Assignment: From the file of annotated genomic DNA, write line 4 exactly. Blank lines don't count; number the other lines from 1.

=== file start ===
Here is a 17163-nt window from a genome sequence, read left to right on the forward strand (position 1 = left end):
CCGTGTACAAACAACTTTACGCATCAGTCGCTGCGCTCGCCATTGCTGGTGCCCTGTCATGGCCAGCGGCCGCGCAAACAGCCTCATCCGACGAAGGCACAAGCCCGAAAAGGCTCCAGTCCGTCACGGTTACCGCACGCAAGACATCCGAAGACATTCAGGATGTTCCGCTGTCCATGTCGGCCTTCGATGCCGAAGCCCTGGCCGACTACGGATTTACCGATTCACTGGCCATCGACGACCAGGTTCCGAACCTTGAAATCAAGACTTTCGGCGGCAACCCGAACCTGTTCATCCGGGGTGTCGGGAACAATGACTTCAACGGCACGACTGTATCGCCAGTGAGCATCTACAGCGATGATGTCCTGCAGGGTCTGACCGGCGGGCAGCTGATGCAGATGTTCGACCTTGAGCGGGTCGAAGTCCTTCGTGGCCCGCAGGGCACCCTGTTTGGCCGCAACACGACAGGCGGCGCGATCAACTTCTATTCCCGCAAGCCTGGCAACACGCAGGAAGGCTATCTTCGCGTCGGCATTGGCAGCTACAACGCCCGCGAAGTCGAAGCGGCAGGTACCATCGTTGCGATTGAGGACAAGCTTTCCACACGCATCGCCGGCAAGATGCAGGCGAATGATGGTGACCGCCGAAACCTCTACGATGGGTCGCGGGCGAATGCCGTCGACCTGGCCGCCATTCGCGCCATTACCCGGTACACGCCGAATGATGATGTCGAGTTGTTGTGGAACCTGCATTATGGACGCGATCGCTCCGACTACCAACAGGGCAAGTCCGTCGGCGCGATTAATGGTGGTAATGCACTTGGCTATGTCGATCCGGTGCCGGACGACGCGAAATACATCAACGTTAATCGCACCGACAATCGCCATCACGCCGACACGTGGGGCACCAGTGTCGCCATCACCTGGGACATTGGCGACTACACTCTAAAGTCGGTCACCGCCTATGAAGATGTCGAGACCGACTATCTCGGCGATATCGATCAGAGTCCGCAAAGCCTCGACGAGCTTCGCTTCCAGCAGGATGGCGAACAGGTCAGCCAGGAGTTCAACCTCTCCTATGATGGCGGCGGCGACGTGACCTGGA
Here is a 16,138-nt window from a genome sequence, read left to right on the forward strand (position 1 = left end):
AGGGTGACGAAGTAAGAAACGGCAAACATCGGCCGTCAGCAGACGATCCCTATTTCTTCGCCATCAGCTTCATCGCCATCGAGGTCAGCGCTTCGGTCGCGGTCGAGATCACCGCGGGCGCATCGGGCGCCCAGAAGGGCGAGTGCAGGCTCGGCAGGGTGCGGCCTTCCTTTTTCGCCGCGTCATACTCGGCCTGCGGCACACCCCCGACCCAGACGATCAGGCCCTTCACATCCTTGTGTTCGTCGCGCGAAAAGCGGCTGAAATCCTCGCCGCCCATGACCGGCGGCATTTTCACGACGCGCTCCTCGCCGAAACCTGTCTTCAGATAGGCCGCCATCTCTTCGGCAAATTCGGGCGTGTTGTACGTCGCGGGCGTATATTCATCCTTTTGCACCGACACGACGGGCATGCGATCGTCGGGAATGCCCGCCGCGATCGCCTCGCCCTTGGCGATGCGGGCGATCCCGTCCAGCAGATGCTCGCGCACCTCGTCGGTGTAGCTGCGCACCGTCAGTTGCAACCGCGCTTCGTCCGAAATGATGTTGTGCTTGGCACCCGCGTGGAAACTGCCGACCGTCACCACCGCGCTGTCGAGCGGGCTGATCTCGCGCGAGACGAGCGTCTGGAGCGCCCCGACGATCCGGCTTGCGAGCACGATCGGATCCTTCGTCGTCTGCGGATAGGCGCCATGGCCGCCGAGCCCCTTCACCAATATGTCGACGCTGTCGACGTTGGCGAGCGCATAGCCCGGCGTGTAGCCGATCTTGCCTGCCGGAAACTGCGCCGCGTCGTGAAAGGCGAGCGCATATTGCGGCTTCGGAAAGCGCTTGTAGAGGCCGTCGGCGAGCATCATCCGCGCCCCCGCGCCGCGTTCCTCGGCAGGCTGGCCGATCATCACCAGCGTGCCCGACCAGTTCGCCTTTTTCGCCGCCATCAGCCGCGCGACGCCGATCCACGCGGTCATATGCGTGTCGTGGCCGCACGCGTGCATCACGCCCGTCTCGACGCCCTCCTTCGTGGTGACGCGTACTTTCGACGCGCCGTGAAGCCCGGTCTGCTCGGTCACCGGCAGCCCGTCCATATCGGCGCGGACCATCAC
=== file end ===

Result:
AGGGTGACGAAGTAAGAAACGGCAAACATCGGCCGTCAGCAGACGATCCCTATTTCTTCGCCATCAGCTTCATCGCCATCGAGGTCAGCGCTTCGGTCGCGGTCGAGATCACCGCGGGCGCATCGGGCGCCCAGAAGGGCGAGTGCAGGCTCGGCAGGGTGCGGCCTTCCTTTTTCGCCGCGTCATACTCGGCCTGCGGCACACCCCCGACCCAGACGATCAGGCCCTTCACATCCTTGTGTTCGTCGCGCGAAAAGCGGCTGAAATCCTCGCCGCCCATGACCGGCGGCATTTTCACGACGCGCTCCTCGCCGAAACCTGTCTTCAGATAGGCCGCCATCTCTTCGGCAAATTCGGGCGTGTTGTACGTCGCGGGCGTATATTCATCCTTTTGCACCGACACGACGGGCATGCGATCGTCGGGAATGCCCGCCGCGATCGCCTCGCCCTTGGCGATGCGGGCGATCCCGTCCAGCAGATGCTCGCGCACCTCGTCGGTGTAGCTGCGCACCGTCAGTTGCAACCGCGCTTCGTCCGAAATGATGTTGTGCTTGGCACCCGCGTGGAAACTGCCGACCGTCACCACCGCGCTGTCGAGCGGGCTGATCTCGCGCGAGACGAGCGTCTGGAGCGCCCCGACGATCCGGCTTGCGAGCACGATCGGATCCTTCGTCGTCTGCGGATAGGCGCCATGGCCGCCGAGCCCCTTCACCAATATGTCGACGCTGTCGACGTTGGCGAGCGCATAGCCCGGCGTGTAGCCGATCTTGCCTGCCGGAAACTGCGCCGCGTCGTGAAAGGCGAGCGCATATTGCGGCTTCGGAAAGCGCTTGTAGAGGCCGTCGGCGAGCATCATCCGCGCCCCCGCGCCGCGTTCCTCGGCAGGCTGGCCGATCATCACCAGCGTGCCCGACCAGTTCGCCTTTTTCGCCGCCATCAGCCGCGCGACGCCGATCCACGCGGTCATATGCGTGTCGTGGCCGCACGCGTGCATCACGCCCGTCTCGACGCCCTCCTTCGTGGTGACGCGTACTTTCGACGCGCCGTGAAGCCCGGTCTGCTCGGTCACCGGCAGCCCGTCCATATCGGCGCGGACCATCAC